This task represents the beginning of a discussion and not a decision of what work anyone will do. There is much more research and community consultation to do. This task exists to think through some of the technical implications even as the requirements will almost certainly change.
MediaWiki exposes our anonymous user's IP addresses to the public. This isn't a good privacy practice and should be avoided if possible. The IP address can reveal information about a user (like their relative location) that makes MediaWiki less safe for our users.
The IP Address of anonymous users should be hashed (with a key) to prevent unprivileged users from knowing the IP of that user. Of course, this would be a major shift in the way that MediaWiki operates. It will require shifting all of the tools in core, extensions, and external tools to use the hash rather than the IP.
There are many pieces of identification that could be used to associate multiple actions by the same anonymous user, as the same anonymous user: IP address, user agent, session, etc. (or a combination of any of them). To ease the transition away from IP addresses on a technical and social level, the identification should continue to be tied directly to IP address. This should reduce the burden on developers and functionaries who rely on this behavior. However, this could be changed in the future.
The phases listed below may be separated by hours, days, weeks, months, or even years.
Phase I (Prep)
Thankfully, most of the IP addresses being used in MediaWiki have already been moved into the actor table. To fascilate the changes, a new column will be added to the actor table:
+------------+---------------------+------+-----+---------+----------------+ | Field | Type | Null | Key | Default | Extra | +------------+---------------------+------+-----+---------+----------------+ | actor_mask | varbinary(255) | NO | UNI | NULL | | +------------+---------------------+------+-----+---------+----------------+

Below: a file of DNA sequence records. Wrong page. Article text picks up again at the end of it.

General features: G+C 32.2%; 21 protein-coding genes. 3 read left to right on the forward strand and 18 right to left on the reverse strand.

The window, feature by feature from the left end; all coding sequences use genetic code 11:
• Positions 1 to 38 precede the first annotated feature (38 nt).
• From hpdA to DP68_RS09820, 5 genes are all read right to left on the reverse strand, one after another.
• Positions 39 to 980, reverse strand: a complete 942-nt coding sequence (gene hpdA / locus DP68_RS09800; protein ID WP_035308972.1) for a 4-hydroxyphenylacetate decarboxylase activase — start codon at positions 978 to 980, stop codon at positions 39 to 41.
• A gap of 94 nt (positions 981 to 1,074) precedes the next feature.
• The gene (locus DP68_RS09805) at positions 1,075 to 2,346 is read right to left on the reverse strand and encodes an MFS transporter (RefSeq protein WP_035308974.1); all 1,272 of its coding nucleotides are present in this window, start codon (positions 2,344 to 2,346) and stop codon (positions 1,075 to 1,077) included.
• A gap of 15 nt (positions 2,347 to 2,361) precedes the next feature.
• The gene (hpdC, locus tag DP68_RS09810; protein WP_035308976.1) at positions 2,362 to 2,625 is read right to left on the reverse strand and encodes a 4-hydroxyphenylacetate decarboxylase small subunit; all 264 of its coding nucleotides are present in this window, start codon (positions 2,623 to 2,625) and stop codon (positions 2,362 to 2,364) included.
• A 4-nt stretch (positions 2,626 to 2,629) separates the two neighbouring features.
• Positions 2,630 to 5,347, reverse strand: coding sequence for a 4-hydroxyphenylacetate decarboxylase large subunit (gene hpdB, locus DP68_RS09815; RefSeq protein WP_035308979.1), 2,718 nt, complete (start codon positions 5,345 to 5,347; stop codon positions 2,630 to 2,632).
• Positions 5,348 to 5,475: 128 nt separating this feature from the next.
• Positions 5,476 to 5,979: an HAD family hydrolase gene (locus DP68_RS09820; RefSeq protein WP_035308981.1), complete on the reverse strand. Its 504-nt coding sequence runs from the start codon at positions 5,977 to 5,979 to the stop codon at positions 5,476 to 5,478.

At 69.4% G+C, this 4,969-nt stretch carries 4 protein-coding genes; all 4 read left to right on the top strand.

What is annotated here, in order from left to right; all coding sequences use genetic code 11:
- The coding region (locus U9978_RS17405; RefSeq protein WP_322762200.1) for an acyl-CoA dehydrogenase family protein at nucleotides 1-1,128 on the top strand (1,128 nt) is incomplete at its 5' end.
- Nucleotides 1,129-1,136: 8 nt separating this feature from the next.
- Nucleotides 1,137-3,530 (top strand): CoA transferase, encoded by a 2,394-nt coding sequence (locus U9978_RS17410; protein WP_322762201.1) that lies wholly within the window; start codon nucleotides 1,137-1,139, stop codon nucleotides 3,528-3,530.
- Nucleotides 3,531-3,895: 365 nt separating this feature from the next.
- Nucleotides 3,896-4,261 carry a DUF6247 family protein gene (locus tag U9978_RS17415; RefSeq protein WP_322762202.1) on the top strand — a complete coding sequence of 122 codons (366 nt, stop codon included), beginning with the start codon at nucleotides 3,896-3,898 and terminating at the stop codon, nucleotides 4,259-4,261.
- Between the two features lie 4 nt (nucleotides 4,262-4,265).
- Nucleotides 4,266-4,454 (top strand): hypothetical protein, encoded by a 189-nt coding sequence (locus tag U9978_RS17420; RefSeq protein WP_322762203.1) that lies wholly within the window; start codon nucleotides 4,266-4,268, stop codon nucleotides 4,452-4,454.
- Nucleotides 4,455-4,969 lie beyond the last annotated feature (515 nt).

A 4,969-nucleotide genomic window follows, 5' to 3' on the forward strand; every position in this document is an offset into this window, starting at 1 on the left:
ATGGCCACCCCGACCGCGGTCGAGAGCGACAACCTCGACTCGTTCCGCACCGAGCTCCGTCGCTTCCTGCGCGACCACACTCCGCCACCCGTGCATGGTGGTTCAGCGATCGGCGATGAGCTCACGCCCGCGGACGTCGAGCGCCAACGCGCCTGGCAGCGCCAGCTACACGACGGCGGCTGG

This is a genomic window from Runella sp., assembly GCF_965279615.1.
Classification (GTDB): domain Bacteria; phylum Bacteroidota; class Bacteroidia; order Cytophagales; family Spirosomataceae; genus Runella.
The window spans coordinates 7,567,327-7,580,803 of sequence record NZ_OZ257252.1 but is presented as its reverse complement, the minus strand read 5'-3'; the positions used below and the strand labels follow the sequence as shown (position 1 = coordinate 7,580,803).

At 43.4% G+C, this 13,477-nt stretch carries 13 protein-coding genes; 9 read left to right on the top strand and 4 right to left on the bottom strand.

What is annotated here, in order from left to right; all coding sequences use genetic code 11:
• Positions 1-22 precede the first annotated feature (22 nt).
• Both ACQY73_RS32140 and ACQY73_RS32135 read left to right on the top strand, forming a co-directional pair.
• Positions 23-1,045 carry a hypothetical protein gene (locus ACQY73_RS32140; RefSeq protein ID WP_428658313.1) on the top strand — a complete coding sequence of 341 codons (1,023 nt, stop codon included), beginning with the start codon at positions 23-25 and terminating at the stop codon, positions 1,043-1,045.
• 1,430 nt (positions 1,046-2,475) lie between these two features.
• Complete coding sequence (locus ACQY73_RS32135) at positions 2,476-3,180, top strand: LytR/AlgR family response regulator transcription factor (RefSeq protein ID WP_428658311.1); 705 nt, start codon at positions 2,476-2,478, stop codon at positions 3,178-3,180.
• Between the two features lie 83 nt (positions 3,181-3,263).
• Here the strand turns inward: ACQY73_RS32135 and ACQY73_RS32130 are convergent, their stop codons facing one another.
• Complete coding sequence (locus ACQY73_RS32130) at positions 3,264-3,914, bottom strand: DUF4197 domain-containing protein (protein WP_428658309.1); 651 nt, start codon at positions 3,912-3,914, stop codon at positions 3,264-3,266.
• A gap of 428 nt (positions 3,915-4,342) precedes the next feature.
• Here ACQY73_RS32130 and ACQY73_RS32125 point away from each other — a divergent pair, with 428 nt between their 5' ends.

(The field can be a different name, the author of this task has no preference).
This field should be exposed to database dumps and the Toolforge replicas.
Phase II (Hashing)
MediaWiki will be updated to generate a hash of the IP address when an IP is inserted into the actor table:
$mask = hash_hmac( 'sha1', '127.0.0.1', 'UNSAFEKEY' );
(The hashing algorithm may change, the author of this task has no preference, but must be cryptographically secure to prevent reverse-engineering).
A maintenance script will be created to back-fill the existing IP address in the actor table.
The key is unsafe because, even if the IP addresses were removed from the database dumps and Toolforge replicas, a user could utilize existing public database dumps to engineer an exhaustive list of IP address masks. Therefore, the masks added to the database, should not be treated as private.
Phase III (Reveal Mask)
Anywhere IP addresses are being displayed, the mask should (in some way) be displayed (or accessible) to the users. This will allow users to start using masks rather than IP addresses where they can be used.
A Special Page (and API) should be created for users with the block right (or a new right) to get information about the IP address, without actually revealing the IP address.
For instance, if a user were to input a mask like abcdef they might get an answer back like:
Organization: Charter Communications, Inc (CC-3518) CIDR: a36b5d/15
The CIDR would be a masked CIDR that could be used for blocking, etc. Whenever this mask is shown to a user, the mask should be inserted into the actor table so it can be retrieved later.
Also, it should be possible to input two (or more?) masks, like abcdef and 1f1f1f and get information about both of them together without having to reveal the IP:
City: Not Same State: Same Country: Same CIDR: a5b6d7/15
The CIDR would be a range wide enough to include both IPs. Like before, the mask (upon generation) would be inserted into the actor table for later reference.
This should allow admins to make decisions about vandalism, without having to actually reveal the IP address itself.